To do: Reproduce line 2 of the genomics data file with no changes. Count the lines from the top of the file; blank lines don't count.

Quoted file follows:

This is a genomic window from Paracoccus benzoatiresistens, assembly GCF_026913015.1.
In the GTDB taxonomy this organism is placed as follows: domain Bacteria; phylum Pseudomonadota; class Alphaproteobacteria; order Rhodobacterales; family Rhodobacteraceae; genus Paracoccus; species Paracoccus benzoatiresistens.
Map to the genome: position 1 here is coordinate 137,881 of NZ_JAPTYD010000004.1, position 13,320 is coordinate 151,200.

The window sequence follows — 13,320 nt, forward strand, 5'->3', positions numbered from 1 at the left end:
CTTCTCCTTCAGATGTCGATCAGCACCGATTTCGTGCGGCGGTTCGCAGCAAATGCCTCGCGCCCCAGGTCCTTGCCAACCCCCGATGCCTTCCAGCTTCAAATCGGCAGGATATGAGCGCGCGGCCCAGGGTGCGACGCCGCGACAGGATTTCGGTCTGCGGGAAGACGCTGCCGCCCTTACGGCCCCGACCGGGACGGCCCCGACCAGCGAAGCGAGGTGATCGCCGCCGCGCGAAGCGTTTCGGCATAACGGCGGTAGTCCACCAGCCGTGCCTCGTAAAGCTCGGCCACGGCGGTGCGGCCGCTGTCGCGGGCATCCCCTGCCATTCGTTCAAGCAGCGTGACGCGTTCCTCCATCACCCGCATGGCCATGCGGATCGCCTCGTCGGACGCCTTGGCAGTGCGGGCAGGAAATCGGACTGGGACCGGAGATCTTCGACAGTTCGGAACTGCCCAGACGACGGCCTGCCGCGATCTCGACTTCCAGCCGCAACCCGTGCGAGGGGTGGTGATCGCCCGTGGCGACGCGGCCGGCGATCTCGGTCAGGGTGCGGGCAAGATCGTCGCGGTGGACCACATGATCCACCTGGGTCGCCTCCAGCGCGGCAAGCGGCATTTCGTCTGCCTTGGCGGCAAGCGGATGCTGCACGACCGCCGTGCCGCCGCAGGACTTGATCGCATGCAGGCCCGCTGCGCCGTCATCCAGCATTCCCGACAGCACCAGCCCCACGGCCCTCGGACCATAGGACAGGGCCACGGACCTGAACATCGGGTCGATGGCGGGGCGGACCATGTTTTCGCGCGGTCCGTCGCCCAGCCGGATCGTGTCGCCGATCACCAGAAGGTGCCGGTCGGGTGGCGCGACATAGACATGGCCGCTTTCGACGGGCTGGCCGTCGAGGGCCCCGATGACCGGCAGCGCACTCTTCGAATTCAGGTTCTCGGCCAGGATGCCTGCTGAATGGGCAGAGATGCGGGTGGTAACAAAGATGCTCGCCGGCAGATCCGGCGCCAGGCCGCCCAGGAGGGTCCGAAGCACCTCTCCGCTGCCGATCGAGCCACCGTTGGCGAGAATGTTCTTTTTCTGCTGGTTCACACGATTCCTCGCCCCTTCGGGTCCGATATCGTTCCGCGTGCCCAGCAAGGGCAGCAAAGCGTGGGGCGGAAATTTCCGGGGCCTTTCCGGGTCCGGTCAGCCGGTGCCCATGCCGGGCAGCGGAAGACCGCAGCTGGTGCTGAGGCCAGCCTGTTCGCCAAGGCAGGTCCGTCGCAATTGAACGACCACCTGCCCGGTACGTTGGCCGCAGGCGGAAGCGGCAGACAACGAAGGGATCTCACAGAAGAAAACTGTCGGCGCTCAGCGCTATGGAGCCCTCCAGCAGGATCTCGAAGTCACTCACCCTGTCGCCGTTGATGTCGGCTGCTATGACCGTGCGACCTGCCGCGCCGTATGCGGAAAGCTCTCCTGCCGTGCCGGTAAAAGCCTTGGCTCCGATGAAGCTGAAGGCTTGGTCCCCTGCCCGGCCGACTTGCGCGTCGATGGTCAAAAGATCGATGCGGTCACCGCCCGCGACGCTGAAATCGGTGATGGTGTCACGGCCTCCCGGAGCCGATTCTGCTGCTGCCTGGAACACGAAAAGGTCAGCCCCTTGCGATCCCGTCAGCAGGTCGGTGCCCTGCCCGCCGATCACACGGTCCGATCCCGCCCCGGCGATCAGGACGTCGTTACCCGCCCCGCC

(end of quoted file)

In the GTDB taxonomy this organism is placed as follows: domain Bacteria; phylum Pseudomonadota; class Alphaproteobacteria; order Rhodobacterales; family Rhodobacteraceae; genus Paracoccus; species Paracoccus benzoatiresistens.